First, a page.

Classifying forest land

Classifying forest land

28 January 2010

published by

USA — Once again Wallowa County is a leader in natural resource work.

In the early 2000s it was determined that private grazing and timber lands protected by the Oregon Department of Forestry’s fire division were 40 years behind in their classifications. The Wallowa County Forest Land Classification Committee was formed and broke new ground, making way for the rest of the state to do similar work.

After nearly six years, Wallowa County maps have been updated to properly address fire protection on private land. Timber and grazing lands are assessed at separate rates, and agricultural land is not charged.

“We want to make the assessment equitable for all land owners involved,” Mike Shaw of the Oregon Department of Forestry’s Wallowa Unit said. “The big issue is it hasn’t been done in over 40 years. If we had been doing this every two or three years this wouldn’t be a big issue.”

While assessment rates have continued to rise, proper designation had not caught up. Commissioner Mike Hayward initiated the Classification Committee, which has created new boundaries to include all landowners affected and re-determine what land is covered by ODF fire suppression.

In 2004 a committee was convened to tackle fire assessment, and in 2005 the committee was legally formalized by Wallowa County. The learning curve was steep, and during the first two years the committee had to invent its process. It concentrated on mapping the areas concerned, Shaw said. Now, the work they have done has set a leading-edge, state-wide precedent.

John Williams, Wallowa County’s OSU Extension agent  and committee chair, said, “We were breaking new ground and didn’t have a road map so we started the process. We didn’t even know what questions to ask.”

Williams said firefighters, landowners and map technicians were involved. The committee had to take summers off during fire season, Williams said, another factor that slowed the process.

In 2007, when the committee had made good progress, the state asked Wallowa County to hold up for a year to let the rest of the state catch up, Williams said. They continued to meet but weren’t able to go forward with a plan. The state wanted to maintain consistency among the counties. Many counties are now using and adapting the policies and procedures Wallowa County developed.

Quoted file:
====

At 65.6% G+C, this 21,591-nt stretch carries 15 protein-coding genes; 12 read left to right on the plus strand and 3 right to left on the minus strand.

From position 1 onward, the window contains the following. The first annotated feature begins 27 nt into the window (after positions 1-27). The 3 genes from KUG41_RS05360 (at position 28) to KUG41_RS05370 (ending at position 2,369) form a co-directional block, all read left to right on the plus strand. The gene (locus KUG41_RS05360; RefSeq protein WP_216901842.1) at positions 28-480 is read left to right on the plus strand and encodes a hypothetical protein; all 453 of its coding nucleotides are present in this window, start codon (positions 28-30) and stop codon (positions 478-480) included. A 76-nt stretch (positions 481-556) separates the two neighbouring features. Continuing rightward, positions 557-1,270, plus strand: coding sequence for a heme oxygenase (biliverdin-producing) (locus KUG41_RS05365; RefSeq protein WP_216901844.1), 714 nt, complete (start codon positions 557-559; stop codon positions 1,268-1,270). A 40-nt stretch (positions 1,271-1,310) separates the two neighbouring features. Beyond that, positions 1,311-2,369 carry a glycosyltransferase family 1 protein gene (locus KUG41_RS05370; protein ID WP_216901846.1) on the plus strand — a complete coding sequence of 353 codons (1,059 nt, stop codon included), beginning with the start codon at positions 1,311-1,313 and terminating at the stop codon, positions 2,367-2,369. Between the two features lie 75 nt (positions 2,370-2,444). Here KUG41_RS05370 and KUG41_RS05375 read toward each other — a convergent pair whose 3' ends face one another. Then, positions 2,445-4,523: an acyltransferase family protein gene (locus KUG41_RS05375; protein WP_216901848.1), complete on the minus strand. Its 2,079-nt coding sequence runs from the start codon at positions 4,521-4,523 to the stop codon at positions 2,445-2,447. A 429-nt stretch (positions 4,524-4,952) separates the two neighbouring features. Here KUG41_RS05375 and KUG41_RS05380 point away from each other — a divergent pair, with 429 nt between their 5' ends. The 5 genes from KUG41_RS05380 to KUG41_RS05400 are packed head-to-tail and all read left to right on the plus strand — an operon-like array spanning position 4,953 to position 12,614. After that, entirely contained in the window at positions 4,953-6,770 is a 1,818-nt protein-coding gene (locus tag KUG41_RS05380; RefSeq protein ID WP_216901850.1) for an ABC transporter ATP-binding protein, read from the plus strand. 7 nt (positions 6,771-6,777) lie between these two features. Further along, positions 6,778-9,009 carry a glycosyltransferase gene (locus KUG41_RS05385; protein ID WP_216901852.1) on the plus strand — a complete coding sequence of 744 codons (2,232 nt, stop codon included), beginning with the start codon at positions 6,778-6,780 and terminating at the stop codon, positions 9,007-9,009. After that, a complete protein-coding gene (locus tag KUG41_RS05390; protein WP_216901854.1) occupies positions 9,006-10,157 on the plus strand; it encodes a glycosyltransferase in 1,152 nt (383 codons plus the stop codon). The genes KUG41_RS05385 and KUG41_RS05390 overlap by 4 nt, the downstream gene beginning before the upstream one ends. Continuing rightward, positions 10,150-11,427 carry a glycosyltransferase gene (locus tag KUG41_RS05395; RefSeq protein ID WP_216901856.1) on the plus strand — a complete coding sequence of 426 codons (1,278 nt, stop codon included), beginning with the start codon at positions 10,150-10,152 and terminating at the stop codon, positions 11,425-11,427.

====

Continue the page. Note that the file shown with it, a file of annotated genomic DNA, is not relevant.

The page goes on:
In 2008 the classification was finished and the areas concerned were mapped using Geographic Information System. Four public meetings were held to ensure the process was “open and transparent,” Shaw said.

Shaw said the Northeast Oregon District of ODF contains roughly 1.6 million acres and has a budget of approximately $3.4 million. The budget stays the same despite how much acreage is protected. For land covered by ODF fire suppression, half of the cost comes from the assessment paid by landowners and the other half from ODF monies. If a fire grows beyond a manageable size, a state fire team is called in to manage it. When this occurs, Oregon Forest Land Protection funds are used.

Unfortunately, fire costs rise astronomically each year, Shaw said. Fire suppression for the district was high in 2005, 2006 and 2007. The past two years have had relatively low incidences of fire, largely due to high snowpack and rainy springs.

By March 1, landowners affected will receive a letter explaining the new assessment, Williams said. If there are any concerns, the hope is that landowners will come into the Oregon Department of Forestry office in Wallowa and look at the map to ensure accuracy. The assessment will appear alongside property taxes due in October’s statements.

The good news is that, Williams said, “Most of the assessments will only change a little bit.”

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